That’s us.  Company’s coming.  That’s what Isaiah is telling us.  Yes, in part we know that it is the Word made flesh that comes to dwell among us.  We know that the king is coming and we make ready by preparing him room so that this time he isn’t turned away at the inns of our lives and left to sleep in a feed trough out back where no one but some smelly shepherds and wacko wise guys from out of town drop in on him.  We know that this is a part of our task this Advent season.  

But Isaiah isn’t satisfied with just that, as important as it is.  There is a world out there hungry to learn, and they just might be beating a path to our door.  There is a world out there dying for justice, and they might be huddled under our portico right now.  There are wanderers who has strayed down so many paths that their feet are sore and their hearts are broken, and they sometimes stumble their way into our hallways and aisles.

Company’s coming, are we ready?  Are we ready to host, to teach about the ways of the Lord, to guide them into paths of right living?  Are we ready to welcome them into the presence of the Lord of life, the Prince of Peace?  Are we ready to love them like he loves them, to embrace them, to connect them, to claim them as brothers and sisters?  This hosting thing isn’t easy.  And there are days when we want to be left alone, when we want everyone to find their own way, follow their own paths.  Yet, holding on to hope means that we have signed up for this duty, for this joy.  Joy?  Well, of course.  Throwing parties is all about joy.  About making others feel welcome, feel wanted.  It is about setting aside our own comforts for the joy of another.  The joy of including.  The joy of growing the family with the one we’ve been waiting for, without even knowing who it was who was coming up the path to our door.

So, how do we do that?  How do we sweep the paths and light the lights so that those who wander near might know that they will find a welcome here?  Isaiah seems to think it is simple.  He switches from the passive to the active at the end of the passage.  He switches from God’s task to our task in one verse.  Come, he says, O house of Jacob, come you who inhabit the family of God, you who serve as hosts on the highest mountain, you who let the teaching flow out and the welcome be all inclusive, come.  Let us walk in the light of the Lord!  In other words, we live our welcome.  We must be the light that we set in the window so that the path to the door can be found!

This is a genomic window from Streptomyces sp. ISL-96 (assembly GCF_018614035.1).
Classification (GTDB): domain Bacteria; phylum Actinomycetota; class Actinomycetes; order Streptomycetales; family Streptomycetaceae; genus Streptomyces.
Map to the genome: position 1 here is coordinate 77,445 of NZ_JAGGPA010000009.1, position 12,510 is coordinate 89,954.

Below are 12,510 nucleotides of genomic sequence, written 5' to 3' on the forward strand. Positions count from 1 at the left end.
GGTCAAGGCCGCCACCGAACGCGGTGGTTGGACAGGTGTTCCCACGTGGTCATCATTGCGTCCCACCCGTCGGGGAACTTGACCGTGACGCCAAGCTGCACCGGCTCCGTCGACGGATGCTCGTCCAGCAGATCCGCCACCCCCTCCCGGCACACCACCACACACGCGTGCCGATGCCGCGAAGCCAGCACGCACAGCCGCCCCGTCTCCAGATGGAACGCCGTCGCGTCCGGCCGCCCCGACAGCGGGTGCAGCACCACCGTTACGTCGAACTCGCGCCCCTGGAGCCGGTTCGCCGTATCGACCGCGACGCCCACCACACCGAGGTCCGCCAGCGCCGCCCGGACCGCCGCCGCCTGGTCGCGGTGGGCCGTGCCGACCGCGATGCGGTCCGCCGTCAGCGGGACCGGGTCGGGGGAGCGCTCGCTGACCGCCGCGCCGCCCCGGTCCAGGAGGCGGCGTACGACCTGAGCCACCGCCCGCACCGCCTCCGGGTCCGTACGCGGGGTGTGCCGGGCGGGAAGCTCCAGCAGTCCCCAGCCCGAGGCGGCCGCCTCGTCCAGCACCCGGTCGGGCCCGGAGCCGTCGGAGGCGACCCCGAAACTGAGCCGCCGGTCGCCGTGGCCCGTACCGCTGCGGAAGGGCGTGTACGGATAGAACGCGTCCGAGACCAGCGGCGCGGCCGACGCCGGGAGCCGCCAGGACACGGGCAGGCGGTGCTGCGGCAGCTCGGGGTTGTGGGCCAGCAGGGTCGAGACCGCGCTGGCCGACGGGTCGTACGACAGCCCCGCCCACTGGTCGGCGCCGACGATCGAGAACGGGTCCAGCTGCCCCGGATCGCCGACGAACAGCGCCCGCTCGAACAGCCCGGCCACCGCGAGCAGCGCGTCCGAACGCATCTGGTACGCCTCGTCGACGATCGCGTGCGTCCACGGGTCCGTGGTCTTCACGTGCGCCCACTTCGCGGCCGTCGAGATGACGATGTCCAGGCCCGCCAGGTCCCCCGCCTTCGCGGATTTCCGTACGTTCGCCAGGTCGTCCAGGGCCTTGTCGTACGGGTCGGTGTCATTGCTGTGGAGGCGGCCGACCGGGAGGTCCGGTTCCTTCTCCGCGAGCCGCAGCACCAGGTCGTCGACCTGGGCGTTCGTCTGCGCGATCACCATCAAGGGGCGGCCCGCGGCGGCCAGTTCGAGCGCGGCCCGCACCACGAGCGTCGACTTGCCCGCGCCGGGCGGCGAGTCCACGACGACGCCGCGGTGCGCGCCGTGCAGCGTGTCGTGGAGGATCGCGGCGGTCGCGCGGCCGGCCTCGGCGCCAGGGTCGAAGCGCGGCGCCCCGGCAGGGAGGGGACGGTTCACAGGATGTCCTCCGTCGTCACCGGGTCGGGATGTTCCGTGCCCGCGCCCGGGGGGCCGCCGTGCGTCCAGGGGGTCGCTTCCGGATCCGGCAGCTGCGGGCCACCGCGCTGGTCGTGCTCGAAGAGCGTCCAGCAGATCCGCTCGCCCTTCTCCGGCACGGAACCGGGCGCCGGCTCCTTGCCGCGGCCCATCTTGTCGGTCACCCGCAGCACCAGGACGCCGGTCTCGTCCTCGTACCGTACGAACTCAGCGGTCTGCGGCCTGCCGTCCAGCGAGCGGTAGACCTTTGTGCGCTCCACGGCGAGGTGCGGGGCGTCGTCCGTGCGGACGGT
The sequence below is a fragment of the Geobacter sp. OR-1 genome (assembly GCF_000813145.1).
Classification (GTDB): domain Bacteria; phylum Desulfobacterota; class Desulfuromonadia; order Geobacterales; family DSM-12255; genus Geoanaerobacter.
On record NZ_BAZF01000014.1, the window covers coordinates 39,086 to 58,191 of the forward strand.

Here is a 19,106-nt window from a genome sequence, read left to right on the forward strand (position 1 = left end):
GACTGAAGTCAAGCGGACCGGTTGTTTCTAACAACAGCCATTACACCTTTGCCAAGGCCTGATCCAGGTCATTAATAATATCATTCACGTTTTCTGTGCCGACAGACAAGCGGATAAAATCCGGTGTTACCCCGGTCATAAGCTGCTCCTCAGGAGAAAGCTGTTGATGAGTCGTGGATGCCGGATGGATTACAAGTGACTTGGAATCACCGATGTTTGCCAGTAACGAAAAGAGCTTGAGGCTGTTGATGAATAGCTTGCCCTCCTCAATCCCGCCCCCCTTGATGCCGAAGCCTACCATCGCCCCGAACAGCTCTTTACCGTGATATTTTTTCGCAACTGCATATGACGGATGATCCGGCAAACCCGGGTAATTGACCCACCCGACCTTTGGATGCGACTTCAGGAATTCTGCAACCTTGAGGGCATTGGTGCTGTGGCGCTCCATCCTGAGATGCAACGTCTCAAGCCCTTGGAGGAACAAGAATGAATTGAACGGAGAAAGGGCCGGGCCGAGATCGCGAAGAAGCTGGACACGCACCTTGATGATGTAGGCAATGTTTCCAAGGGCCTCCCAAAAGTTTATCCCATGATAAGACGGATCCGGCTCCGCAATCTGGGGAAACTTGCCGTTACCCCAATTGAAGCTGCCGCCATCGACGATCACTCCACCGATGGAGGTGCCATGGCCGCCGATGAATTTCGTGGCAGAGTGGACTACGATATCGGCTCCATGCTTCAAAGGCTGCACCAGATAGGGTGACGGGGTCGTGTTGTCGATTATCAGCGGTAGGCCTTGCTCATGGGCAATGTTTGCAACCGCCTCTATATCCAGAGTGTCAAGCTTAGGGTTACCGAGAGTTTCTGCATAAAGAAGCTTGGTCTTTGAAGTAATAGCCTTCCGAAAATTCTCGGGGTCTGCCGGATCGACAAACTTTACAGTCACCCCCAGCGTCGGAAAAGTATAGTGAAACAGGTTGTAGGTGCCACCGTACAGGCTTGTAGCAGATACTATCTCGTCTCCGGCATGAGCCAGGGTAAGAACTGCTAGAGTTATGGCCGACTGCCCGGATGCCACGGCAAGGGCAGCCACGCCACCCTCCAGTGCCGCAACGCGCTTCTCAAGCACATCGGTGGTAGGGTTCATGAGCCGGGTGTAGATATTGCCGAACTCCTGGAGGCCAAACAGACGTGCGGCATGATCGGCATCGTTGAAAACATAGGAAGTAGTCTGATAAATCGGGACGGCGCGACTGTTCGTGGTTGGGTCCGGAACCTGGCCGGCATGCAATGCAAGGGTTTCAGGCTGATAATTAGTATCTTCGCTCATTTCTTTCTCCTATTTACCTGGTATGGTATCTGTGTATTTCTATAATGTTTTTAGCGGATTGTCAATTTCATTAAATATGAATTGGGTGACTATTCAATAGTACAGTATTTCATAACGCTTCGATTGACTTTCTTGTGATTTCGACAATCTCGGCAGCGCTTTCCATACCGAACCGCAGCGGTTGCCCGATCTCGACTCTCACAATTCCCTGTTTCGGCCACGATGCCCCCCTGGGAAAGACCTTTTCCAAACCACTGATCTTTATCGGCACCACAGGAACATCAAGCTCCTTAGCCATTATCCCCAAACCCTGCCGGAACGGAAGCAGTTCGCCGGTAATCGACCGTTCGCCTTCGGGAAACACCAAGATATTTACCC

Saturday, November 23, 2013

What Have You to Do With Us?

Well, I’m all alone again.  And as much as I enjoy the solitude ... (Solitude relatively speaking, since I’m not really alone, I've got the crazy dogs (who don’t understand why I’m not worried about whoever it was that stole “mom” away this morning, since they are frantic, barking at the closed garage door which swallowed her up not all that long ago.  They bark and run into the office to get me out of my chair to come and worry with them, because they are sure some evil has befallen her.  That’s why they are so excited when she comes home (not so excited when I come home, but that’s another story) It is like Easter Sunday every time mom comes back from the dead)

As much as I enjoy the solitude ... (not really solitude, since I've got the upstairs cats too.  Who every now and then stage a vocal protest about the apartheid situation in our house, or not getting enough food, or someone closed the door to the bathroom, or the fact that there isn't enough sunlight streaming through the windows, or something, who knows what goes through cats’ minds?  Except some strange migratory behavior that causes them to gallop from one end of the upstairs to the other, sounding like a herd of wildebeests thundering across the Serengeti plain.  How two cats can sound like the armies of the Apocalypse, I’ll never understand.)